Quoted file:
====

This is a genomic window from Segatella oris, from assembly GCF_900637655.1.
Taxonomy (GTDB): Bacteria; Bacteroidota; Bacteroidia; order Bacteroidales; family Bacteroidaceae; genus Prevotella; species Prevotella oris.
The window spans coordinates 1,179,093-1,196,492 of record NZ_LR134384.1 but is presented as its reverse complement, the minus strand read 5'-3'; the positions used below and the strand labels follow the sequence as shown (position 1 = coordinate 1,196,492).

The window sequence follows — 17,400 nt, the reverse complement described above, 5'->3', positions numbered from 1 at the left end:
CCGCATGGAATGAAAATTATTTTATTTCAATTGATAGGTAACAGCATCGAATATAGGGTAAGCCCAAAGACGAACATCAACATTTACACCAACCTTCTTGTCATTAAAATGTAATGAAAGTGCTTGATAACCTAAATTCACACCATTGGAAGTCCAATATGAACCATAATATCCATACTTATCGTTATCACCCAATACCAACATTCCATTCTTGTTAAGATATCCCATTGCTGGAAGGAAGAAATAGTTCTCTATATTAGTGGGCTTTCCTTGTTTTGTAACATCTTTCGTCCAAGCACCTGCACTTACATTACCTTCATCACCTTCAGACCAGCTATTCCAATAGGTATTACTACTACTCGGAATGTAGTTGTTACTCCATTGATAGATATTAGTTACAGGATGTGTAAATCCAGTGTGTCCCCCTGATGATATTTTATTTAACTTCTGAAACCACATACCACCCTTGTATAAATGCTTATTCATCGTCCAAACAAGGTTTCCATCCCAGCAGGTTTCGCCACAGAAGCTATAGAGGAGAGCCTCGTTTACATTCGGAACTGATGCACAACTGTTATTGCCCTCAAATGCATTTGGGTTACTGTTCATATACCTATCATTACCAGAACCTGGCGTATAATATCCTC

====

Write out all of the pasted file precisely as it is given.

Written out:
This is a genomic window from Segatella oris, from assembly GCF_900637655.1.
Taxonomy (GTDB): Bacteria; Bacteroidota; Bacteroidia; order Bacteroidales; family Bacteroidaceae; genus Prevotella; species Prevotella oris.
The window spans coordinates 1,179,093-1,196,492 of record NZ_LR134384.1 but is presented as its reverse complement, the minus strand read 5'-3'; the positions used below and the strand labels follow the sequence as shown (position 1 = coordinate 1,196,492).

The window sequence follows — 17,400 nt, the reverse complement described above, 5'->3', positions numbered from 1 at the left end:
CCGCATGGAATGAAAATTATTTTATTTCAATTGATAGGTAACAGCATCGAATATAGGGTAAGCCCAAAGACGAACATCAACATTTACACCAACCTTCTTGTCATTAAAATGTAATGAAAGTGCTTGATAACCTAAATTCACACCATTGGAAGTCCAATATGAACCATAATATCCATACTTATCGTTATCACCCAATACCAACATTCCATTCTTGTTAAGATATCCCATTGCTGGAAGGAAGAAATAGTTCTCTATATTAGTGGGCTTTCCTTGTTTTGTAACATCTTTCGTCCAAGCACCTGCACTTACATTACCTTCATCACCTTCAGACCAGCTATTCCAATAGGTATTACTACTACTCGGAATGTAGTTGTTACTCCATTGATAGATATTAGTTACAGGATGTGTAAATCCAGTGTGTCCCCCTGATGATATTTTATTTAACTTCTGAAACCACATACCACCCTTGTATAAATGCTTATTCATCGTCCAAACAAGGTTTCCATCCCAGCAGGTTTCGCCACAGAAGCTATAGAGGAGAGCCTCGTTTACATTCGGAACTGATGCACAACTGTTATTGCCCTCAAATGCATTTGGGTTACTGTTCATATACCTATCATTACCAGAACCTGGCGTATAATATCCTC